This is a great piece of crime fiction – that all readers can enjoy, it does not need to be defined by YA.

Pip decides to tackle a cold case as part of a college project. She is convinced that Sal was not responsible for the disappearance of Andie. As Pip investigates the case, with the help of Ravi, Sal’s brother, she uncovers far more secrets and mysteries that she was expecting.

Although, I solved a small part of it as I read the book (too many crime novels and TV shows in my formative years), there was plenty I did not work out; plot twists galore.

Pip is a great lead character. A strong-minded, determined young lady – who values education and is loyal to those that matter to her. It is great to see another strong female lead in a novel who can be an inspiration, although of course I would not expect us all to go off and investigate cold cases.

I really enjoyed this book and wish it lots of luck in the ‘Waterstones Children’s Book Prize’. I, also, can not wait for the release of ‘Good Girl, Bad Blood’ later in the year to join Pip on her next escapade, and enjoy more of Holly Jackson’s writing.

Random Attachment by Gertrude T Kitty

I was lucky enough to win a copy of ‘Random Attachment’ by Gertrude T Kitty. And, what can I say, I am so glad I did. My copy arrived in a parcel of lovely goodies, but the loveliest touch was the inscription at the front of the book.

This is a YA crime thriller (although definitely for the older YA audience) and a real page-turner. Dark. gripping and chilling, it takes you on quite a rollercoaster ride.

Mia, a council estate girl, has a troubled background she is keen to escape. Fynn, a posh boy, has been born into a wealthy background, although not without its own troubles. They are drawn together, but in the shadows is The Wolf, stalking and kidnapping local girls – if not worse. Mia and Flynn find themselves in this dark world as Mia is keen to find the truth – or is she the target?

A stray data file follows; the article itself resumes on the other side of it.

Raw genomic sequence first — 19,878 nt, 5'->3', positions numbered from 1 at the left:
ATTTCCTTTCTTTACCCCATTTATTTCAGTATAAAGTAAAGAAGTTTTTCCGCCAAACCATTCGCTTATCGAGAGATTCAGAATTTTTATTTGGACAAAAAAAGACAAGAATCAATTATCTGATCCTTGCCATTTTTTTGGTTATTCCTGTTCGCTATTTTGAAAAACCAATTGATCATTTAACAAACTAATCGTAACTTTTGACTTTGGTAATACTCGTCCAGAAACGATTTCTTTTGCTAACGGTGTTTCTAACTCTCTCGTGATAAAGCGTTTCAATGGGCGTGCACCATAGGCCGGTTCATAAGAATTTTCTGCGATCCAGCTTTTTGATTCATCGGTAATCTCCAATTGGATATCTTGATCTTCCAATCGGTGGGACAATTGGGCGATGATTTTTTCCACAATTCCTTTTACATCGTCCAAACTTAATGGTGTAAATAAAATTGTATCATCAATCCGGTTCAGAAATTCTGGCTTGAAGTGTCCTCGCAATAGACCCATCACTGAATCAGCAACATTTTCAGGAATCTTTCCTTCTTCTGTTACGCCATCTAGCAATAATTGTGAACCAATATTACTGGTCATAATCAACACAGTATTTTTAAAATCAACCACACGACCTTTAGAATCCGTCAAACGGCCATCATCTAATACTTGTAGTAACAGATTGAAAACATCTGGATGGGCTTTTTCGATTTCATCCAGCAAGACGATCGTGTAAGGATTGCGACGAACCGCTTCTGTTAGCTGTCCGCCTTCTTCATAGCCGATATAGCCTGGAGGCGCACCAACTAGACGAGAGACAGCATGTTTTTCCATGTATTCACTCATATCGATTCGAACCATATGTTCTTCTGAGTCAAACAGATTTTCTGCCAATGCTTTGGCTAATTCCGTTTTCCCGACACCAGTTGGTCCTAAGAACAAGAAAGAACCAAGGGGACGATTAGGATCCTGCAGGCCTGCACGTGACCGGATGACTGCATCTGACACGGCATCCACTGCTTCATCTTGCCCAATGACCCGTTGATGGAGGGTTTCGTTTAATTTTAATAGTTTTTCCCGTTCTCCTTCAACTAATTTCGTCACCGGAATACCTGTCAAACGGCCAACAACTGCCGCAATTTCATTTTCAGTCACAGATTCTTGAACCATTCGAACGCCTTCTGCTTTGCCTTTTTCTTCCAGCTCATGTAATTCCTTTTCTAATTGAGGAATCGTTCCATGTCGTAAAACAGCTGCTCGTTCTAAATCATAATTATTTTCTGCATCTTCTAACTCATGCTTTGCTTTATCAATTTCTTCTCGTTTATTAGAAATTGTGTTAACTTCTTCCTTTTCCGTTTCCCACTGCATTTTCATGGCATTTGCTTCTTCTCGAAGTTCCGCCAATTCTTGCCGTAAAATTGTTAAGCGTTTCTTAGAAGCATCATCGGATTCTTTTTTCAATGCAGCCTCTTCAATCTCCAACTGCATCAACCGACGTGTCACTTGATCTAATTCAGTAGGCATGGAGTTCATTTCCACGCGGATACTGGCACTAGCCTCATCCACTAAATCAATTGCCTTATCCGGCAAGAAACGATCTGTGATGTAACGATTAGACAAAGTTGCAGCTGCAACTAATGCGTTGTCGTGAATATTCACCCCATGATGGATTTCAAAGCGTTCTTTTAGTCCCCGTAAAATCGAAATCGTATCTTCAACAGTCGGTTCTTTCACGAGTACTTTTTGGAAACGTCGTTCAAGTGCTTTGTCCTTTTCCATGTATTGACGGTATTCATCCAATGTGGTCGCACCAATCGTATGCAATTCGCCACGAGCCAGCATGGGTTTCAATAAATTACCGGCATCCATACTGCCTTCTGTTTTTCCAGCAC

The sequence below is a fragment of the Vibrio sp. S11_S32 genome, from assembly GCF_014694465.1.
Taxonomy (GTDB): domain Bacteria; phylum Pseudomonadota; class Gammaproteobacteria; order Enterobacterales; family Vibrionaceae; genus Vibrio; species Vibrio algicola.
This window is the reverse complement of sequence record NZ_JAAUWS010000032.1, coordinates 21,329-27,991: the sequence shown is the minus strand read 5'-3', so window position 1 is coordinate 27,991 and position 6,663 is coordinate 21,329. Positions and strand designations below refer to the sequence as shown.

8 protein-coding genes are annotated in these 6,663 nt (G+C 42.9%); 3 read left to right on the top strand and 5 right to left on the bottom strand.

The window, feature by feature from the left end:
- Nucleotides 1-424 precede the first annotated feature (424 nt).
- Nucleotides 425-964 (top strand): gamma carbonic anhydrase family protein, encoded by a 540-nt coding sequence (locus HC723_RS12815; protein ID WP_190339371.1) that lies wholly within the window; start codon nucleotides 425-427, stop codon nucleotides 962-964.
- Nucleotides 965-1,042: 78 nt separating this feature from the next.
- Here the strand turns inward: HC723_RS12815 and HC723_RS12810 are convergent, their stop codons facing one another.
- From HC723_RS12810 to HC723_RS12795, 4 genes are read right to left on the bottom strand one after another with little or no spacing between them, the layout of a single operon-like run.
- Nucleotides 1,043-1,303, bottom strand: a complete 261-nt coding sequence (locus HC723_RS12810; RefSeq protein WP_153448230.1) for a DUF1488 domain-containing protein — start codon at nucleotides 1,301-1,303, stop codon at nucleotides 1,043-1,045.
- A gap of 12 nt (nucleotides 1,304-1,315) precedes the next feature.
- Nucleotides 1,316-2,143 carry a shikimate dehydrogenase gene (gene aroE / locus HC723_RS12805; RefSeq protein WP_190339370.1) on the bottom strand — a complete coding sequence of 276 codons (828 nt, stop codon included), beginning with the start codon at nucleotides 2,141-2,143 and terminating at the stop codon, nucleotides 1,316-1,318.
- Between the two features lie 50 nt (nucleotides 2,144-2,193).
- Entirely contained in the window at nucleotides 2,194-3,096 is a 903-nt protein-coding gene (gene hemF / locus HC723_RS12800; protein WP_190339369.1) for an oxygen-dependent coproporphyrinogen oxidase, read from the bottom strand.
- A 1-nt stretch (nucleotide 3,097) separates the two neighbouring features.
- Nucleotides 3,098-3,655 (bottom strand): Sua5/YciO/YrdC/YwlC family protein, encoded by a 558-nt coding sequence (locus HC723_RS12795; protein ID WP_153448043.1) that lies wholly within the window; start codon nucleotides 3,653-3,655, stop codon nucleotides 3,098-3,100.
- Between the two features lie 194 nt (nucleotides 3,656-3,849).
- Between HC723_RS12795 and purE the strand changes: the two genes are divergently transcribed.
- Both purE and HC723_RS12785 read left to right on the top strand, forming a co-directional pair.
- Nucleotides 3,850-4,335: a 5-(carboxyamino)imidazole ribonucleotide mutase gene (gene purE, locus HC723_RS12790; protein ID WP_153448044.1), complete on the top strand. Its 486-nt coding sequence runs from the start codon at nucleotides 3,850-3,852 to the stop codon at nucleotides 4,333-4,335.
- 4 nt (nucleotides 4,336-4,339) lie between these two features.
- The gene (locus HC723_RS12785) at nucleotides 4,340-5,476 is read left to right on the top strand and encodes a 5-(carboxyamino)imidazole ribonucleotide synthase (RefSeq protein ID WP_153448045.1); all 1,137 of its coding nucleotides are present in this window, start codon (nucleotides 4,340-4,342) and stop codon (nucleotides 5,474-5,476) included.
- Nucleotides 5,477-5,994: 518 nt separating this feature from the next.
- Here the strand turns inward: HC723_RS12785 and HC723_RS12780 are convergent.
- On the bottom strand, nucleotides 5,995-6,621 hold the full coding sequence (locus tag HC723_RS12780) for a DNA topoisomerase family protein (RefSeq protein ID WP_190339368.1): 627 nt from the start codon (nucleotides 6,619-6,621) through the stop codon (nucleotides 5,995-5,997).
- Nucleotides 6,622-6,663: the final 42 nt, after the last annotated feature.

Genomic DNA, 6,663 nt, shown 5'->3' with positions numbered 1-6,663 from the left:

I am so glad that, through the great Bookstagram community, I have managed to find Gertrude T Kitty’s work. She has a real passion for sharing her stories with the world, and I hope that this little blog post will help other keen readers discover her work. Especially as her second novel, ‘The Rebirth of Henry Whittle’, has just hit Amazon.

If you are a fan the gritty crime thriller then ‘Random Attachment’ is a book you will enjoy and want to dive into. So, why not support an author who has a real passion for her work and a love of bringing her to readers?

One of Us is Next by Karen M McManus

January was supposed to involve a book-buying ban – a promise to myself that I would finally clear some of those unread books – however, ‘One of Us is Next’ came out and I had to know what was going to happen next. So, bam – there went my book-buying ban.

‘One of Us is Lying’ was such a great piece of YA fiction, I was so excited to know how the story continued. We returned to Bayview as ‘Truth or Dare’ game appears to have taken hold of the community. Suddely, it appears to end in tragedy. Again the teens of Bayview are brought together to try and work out who ‘Intense Guy’ is and what the connection is to their little community.